Pfizer Demonstrates That It’s Not About You – It’s About Your Stakeholders

Pfizer’s role in finding a COVID vaccine was a significant moment in the recent history of the world, and certainly for their company.  And while their ad included a subtle nod to their accomplishment (and to other past company breakthrough’s), Pfizer did a very smart thing.

As a B2B2C company, they addressed a broad set of stakeholders in their ad, not just consumers.  Hospital administrators and buying committees — significant decision makers in the pharmaceutical space — are paid to ask vendors “what have you done for me lately?”

Accordingly, the overarching context of the Pfizer Super Bowl ad was that the company was not resting on its laurels.  Pifzer is moving on to their next big focus.  Which appears to be beating cancer.

The hard-hitting and emotional Pfizer commercial made positive impressions on medical professionals, executives, and consumers across the country.  The ad did what any B2B marketer wants to achieve – it opened the doors to fruitful business conversations about cancer drugs and other Pfizer products.  All by resisting the temptation to talk about themselves and their significant company accomplishments to focus on the needs of their stakeholders. 

Dove Executes a Strategy of Preemption in a Commodity Industry

It’s difficult to differentiate products like soap and skin cream on their attributes alone.  Not only do many such products have similar components.  Talking too scientifically to lay people about any product is a ticket to boredom and market share loss.

Companies with these types of products often compete successfully by appealing to buyer emotions.  Seems odd, doesn’t it?  How can customers get emotional about commodity products?  Yet we see this successfully done all the time.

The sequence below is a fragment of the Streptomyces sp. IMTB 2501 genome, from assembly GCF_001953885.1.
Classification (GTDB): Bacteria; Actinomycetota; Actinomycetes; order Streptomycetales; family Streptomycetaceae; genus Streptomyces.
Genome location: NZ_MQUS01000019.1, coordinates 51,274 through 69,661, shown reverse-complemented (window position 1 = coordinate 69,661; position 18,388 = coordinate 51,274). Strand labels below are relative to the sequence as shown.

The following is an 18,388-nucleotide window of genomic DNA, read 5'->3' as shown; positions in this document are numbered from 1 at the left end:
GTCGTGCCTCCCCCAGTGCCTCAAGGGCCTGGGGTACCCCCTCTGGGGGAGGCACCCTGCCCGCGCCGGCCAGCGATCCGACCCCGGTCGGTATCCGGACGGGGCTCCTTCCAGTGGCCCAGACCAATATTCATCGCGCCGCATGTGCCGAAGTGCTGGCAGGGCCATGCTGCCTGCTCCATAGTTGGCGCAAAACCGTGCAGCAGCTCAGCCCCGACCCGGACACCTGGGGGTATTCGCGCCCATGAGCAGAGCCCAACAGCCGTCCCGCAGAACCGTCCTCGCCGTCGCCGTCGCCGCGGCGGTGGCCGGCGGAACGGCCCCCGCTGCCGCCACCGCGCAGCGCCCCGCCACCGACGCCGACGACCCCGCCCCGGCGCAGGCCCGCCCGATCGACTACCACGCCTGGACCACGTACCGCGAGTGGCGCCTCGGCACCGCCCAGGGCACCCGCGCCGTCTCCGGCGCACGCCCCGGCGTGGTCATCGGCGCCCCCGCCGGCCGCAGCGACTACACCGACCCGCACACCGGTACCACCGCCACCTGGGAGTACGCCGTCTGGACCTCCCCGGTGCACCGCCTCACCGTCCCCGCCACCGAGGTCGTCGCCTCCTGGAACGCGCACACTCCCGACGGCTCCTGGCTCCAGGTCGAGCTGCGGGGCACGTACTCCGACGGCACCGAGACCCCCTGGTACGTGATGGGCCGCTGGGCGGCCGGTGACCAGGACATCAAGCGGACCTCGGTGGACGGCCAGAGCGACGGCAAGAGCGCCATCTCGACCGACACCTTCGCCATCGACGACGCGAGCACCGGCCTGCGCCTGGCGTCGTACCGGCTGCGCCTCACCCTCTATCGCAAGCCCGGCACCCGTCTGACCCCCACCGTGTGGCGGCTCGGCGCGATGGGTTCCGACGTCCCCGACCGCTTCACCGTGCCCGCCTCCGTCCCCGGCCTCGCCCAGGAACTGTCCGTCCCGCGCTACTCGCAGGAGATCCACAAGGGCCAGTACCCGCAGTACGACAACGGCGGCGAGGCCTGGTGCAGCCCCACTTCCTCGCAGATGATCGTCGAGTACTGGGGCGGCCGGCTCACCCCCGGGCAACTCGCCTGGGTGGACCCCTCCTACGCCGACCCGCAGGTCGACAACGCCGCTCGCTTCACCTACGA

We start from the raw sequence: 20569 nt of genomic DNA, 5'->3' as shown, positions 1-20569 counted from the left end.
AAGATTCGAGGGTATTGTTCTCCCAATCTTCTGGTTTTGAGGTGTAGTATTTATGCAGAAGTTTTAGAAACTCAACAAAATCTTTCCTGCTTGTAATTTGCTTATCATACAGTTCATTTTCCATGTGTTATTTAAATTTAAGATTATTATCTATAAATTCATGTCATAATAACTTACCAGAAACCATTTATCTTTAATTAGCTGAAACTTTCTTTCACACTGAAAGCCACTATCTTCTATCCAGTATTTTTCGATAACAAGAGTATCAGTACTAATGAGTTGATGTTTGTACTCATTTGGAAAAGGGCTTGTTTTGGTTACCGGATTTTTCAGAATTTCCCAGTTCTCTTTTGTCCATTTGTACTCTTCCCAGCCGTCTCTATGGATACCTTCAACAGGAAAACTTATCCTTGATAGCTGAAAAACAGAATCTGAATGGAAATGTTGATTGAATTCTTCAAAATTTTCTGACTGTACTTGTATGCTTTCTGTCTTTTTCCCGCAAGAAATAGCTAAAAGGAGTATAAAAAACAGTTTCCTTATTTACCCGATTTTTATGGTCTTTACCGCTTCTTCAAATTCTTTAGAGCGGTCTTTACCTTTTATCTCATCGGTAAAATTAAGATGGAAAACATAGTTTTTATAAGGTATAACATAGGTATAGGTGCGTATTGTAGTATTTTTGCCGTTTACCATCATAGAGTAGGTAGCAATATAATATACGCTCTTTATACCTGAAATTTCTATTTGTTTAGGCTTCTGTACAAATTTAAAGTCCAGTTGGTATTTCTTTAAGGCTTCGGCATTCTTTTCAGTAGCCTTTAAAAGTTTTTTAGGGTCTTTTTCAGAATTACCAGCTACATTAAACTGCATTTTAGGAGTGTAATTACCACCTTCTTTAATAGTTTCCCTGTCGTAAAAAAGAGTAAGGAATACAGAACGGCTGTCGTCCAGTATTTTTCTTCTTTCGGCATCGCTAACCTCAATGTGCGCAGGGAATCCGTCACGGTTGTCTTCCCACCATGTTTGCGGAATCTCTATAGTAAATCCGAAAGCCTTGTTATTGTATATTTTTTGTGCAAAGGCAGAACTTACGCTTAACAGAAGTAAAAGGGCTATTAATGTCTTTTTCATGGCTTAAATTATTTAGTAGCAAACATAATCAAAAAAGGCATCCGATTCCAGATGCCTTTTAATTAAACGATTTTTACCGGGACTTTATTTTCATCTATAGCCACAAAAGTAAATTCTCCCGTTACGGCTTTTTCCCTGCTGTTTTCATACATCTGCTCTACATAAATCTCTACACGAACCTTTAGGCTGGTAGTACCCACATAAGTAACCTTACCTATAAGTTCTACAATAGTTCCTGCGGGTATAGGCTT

Dove is great at appealing to buyer emotions.  Starting with its body image campaigns of a few years ago, Dove this year focused on teen girl confidence and keeping them involved in sporting activities. 

What do emotions have to do with soap and skin cream?  A lot.  Personal care products are a part of helping people to look their best, and how one feels about how they look has a lot to do with confidence. 

As the first to go down this path, Dove is executing what we call a “preemption” strategy.  They are literally preempting any competitor from talking about this topic, because if they did, the competitor will sound like a Dove “copycat.”  Preemption is a brilliant B2B strategy too, especially in markets where products are difficult to differentiate on their attributes alone.

B2B Examples:  Executing a preemptive strategy like Dove is doing requires first understanding the emotions that buyers of your products are feeling and appealing to them.  The big mistake is in thinking that business buyers are entirely rational and devoid of emotions. 

For example, IBM sold what many felt were inferior technology products by appealing to the emotion of fear amongst IT professionals.  “No one ever got fired for buying IBM” was their unofficial tagline, and sellers of IBM products made great use of this appeal. 

Still don’t believe it? Check out this article from a few years ago where we found that every one of the then-top B2B brands utilized an emotion-based tagline. The best Super Bowl ads are not just about entertainment; they offer insightful lessons for B2B marketers. From State Farm’s consistency to Pfizer’s stakeholder focus and Dove’s preemptive strategy, each commercial carries valuable insights. These lessons help B2B businesses position themselves to build brand equity, appeal to stakeholder needs that matter, and differentiate themselves even in commodity-like industries.